Diabetes is a chronic disease in which there are high levels of sugar in the blood. Our nurse team has specialist training in the area of diabetes support. We can help with monitoring, treatment, stress management, and exercise and dietary choices.
Type I Diabetes
can occur at any age but is most often diagnosed in children, adolescents, or young adults. This disorder may be passed down through families and there is no reliable way to prevent it.
Type II (non-insulin) diabetes
is a slow onset condition, and can be called maturity-onset diabetes. Most people with the disease are overweight when they are diagnosed; increased fat makes it harder for your body to use insulin the correct way. The insulin loses its effectiveness (insulin resistance) and glucose cannot easily enter cells to be used for energy or stored as fat. This process leads to a gradual rise in blood sugar which slowly cooks (glycates) cell proteins and organ tissue leading to degeneration, especially in heart & brain blood vessels, eyes and kidney. Non-insulin dependent diabetes may also be hereditary and is best treated early, with lifestyle changes, prior to using medication.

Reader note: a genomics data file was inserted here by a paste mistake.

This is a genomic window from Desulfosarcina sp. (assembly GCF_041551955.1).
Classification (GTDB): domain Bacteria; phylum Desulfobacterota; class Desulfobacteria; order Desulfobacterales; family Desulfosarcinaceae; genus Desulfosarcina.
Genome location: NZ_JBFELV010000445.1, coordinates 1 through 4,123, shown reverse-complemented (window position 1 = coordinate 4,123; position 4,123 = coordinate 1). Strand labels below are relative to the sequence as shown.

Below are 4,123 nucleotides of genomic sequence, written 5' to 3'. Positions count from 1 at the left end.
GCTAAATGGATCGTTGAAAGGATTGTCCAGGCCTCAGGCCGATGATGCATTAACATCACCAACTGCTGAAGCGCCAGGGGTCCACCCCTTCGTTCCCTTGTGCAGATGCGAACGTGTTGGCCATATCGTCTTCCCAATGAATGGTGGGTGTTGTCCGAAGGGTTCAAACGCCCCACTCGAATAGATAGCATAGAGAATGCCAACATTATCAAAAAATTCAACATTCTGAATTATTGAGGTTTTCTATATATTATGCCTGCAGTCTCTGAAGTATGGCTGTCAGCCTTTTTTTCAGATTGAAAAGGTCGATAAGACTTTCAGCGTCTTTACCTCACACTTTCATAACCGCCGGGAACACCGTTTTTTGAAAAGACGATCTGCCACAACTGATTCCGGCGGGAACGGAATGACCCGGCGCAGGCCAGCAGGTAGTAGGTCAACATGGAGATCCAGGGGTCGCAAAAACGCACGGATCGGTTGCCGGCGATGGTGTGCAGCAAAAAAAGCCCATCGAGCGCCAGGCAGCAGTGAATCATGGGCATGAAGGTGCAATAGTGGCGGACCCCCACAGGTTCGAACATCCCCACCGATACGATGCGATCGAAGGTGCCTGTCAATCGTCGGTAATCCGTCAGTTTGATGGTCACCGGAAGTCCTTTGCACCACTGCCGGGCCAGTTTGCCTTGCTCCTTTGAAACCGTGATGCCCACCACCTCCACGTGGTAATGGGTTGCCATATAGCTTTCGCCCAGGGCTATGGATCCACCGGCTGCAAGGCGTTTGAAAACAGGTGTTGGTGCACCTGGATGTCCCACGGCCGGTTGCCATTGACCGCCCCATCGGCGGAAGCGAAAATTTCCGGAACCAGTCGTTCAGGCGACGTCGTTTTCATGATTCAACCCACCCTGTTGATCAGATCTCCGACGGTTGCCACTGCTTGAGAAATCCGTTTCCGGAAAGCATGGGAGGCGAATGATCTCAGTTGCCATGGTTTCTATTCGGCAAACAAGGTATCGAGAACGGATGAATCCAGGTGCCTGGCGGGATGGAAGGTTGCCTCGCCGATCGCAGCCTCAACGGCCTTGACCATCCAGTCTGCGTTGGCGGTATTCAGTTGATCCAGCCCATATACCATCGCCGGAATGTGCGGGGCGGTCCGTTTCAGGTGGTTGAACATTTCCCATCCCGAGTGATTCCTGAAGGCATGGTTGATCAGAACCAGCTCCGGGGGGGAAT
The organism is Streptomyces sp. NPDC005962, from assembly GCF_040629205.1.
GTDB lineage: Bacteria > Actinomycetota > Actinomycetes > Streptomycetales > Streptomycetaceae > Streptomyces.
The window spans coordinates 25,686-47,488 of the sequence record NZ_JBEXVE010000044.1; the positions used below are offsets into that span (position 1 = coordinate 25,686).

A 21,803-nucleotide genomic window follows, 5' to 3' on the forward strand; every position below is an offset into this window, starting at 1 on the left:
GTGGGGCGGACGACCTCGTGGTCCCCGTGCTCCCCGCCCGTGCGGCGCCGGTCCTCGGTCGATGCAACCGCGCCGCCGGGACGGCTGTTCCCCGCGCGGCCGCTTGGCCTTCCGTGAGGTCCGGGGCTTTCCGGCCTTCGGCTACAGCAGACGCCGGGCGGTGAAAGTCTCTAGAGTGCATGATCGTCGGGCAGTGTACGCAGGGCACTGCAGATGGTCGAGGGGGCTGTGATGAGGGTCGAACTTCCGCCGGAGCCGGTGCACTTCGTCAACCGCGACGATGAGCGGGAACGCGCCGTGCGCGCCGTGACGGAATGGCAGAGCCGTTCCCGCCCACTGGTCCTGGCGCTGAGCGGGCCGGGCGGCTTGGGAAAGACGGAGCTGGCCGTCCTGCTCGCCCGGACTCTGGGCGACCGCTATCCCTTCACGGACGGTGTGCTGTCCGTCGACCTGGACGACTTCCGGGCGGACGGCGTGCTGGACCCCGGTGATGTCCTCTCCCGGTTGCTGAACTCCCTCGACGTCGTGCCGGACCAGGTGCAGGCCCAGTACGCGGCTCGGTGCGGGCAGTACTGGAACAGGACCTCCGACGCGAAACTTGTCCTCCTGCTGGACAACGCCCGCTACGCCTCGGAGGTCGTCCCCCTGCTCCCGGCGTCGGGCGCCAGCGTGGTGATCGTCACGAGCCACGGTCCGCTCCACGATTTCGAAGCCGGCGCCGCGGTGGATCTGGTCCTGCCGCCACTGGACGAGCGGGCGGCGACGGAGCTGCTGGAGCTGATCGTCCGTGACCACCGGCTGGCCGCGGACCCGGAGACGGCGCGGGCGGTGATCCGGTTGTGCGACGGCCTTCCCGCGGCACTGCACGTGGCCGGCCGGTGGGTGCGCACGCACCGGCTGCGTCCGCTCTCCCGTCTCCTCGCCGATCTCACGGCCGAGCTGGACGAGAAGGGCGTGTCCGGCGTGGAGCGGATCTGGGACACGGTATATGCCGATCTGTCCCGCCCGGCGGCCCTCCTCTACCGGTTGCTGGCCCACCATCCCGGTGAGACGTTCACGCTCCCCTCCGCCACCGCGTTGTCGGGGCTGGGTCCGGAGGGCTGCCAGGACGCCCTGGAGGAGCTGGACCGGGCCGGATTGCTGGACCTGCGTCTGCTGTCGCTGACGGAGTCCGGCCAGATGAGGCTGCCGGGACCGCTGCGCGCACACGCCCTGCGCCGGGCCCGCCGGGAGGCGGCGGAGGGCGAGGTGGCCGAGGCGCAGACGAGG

Call our practice nurses (5374980 and press 2) for information, advice and self-management support.